Fluke markets its LVD1 as a non-contact voltage detector (“volt sniffer”), but I’ve found that the bright LED at the end makes a perfectly competent flashlight, too. The LVD1’s voltage-sensor indicator light glows when the unit is close to an AC field, as you’ll see after the jump.
The picture below shows the LVD1 indicating voltage in a lamp cord. It can pick out hot wires several inches away.
For some applications, like crowded junction boxes, you want less sensitivity, and that’s where the Fluke’s bi-color indicator really shines — it flickers blue in the presence of weak fields, turning purple and then finally red as the field intensifies. Anyone working on AC will find it an indispensable tool.
The LVD1 only detects AC fields, so it’s useless for car wiring or anything else DC. It’s also not picky about what frequency it detects, so any changing field will show up — network cables, USB cables, and even fluorescent lights will make the indicator glow. So will cordless and cellular phones, when they’re transmitting! This usually isn’t a problem — holding the light by its clip rather than its body greatly reduces such spurious readings.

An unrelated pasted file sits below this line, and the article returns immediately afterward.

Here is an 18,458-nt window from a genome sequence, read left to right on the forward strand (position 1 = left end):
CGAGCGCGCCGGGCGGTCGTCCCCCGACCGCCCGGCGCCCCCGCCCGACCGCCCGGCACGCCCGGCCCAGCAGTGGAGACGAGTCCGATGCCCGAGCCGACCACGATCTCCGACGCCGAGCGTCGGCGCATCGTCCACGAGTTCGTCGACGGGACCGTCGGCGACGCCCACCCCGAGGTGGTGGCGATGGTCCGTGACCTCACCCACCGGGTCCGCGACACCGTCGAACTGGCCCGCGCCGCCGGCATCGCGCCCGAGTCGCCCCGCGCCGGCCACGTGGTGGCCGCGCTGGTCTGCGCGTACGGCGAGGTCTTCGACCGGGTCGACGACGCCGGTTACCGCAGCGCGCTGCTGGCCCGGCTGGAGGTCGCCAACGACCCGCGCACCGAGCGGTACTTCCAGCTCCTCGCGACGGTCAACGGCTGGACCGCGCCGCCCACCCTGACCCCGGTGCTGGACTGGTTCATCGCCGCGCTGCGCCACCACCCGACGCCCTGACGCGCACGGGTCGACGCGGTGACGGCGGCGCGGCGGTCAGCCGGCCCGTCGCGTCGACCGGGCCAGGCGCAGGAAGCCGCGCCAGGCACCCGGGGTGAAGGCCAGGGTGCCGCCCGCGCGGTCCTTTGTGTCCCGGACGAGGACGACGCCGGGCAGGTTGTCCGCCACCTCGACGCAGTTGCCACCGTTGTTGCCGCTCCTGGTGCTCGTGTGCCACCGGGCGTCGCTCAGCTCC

The LVD1 runs off a single AAA. In flashlight mode, it gives about three hours of good working light before the output starts to fall off noticeably. It’s good for many more hours of reduced output, adequate for reading but not hiking. When I need hands-free light, I clip it to my hat brim, my shirt collar, or whatever’s handy.
Street pricing is around $25.